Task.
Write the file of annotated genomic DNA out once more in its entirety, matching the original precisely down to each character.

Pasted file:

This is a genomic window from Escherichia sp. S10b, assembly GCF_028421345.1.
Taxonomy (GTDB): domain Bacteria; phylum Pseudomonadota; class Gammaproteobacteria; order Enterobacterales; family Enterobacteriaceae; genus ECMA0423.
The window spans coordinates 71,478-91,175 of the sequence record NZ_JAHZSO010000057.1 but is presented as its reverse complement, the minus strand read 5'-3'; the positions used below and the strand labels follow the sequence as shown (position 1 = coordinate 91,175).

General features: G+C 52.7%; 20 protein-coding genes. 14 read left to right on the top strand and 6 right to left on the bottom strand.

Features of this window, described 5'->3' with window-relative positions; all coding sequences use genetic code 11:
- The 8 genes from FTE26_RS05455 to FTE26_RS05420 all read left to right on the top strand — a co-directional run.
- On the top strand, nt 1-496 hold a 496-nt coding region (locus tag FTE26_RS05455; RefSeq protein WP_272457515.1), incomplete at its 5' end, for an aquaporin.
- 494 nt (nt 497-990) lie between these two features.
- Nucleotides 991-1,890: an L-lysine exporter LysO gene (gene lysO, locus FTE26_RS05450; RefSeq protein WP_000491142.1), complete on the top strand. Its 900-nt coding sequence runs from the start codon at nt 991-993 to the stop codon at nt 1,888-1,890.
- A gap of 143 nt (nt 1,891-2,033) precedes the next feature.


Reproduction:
This is a genomic window from Escherichia sp. S10b, assembly GCF_028421345.1.
Taxonomy (GTDB): domain Bacteria; phylum Pseudomonadota; class Gammaproteobacteria; order Enterobacterales; family Enterobacteriaceae; genus ECMA0423.
The window spans coordinates 71,478-91,175 of the sequence record NZ_JAHZSO010000057.1 but is presented as its reverse complement, the minus strand read 5'-3'; the positions used below and the strand labels follow the sequence as shown (position 1 = coordinate 91,175).

General features: G+C 52.7%; 20 protein-coding genes. 14 read left to right on the top strand and 6 right to left on the bottom strand.

Features of this window, described 5'->3' with window-relative positions; all coding sequences use genetic code 11:
- The 8 genes from FTE26_RS05455 to FTE26_RS05420 all read left to right on the top strand — a co-directional run.
- On the top strand, nt 1-496 hold a 496-nt coding region (locus tag FTE26_RS05455; RefSeq protein WP_272457515.1), incomplete at its 5' end, for an aquaporin.
- 494 nt (nt 497-990) lie between these two features.
- Nucleotides 991-1,890: an L-lysine exporter LysO gene (gene lysO, locus FTE26_RS05450; RefSeq protein WP_000491142.1), complete on the top strand. Its 900-nt coding sequence runs from the start codon at nt 991-993 to the stop codon at nt 1,888-1,890.
- A gap of 143 nt (nt 1,891-2,033) precedes the next feature.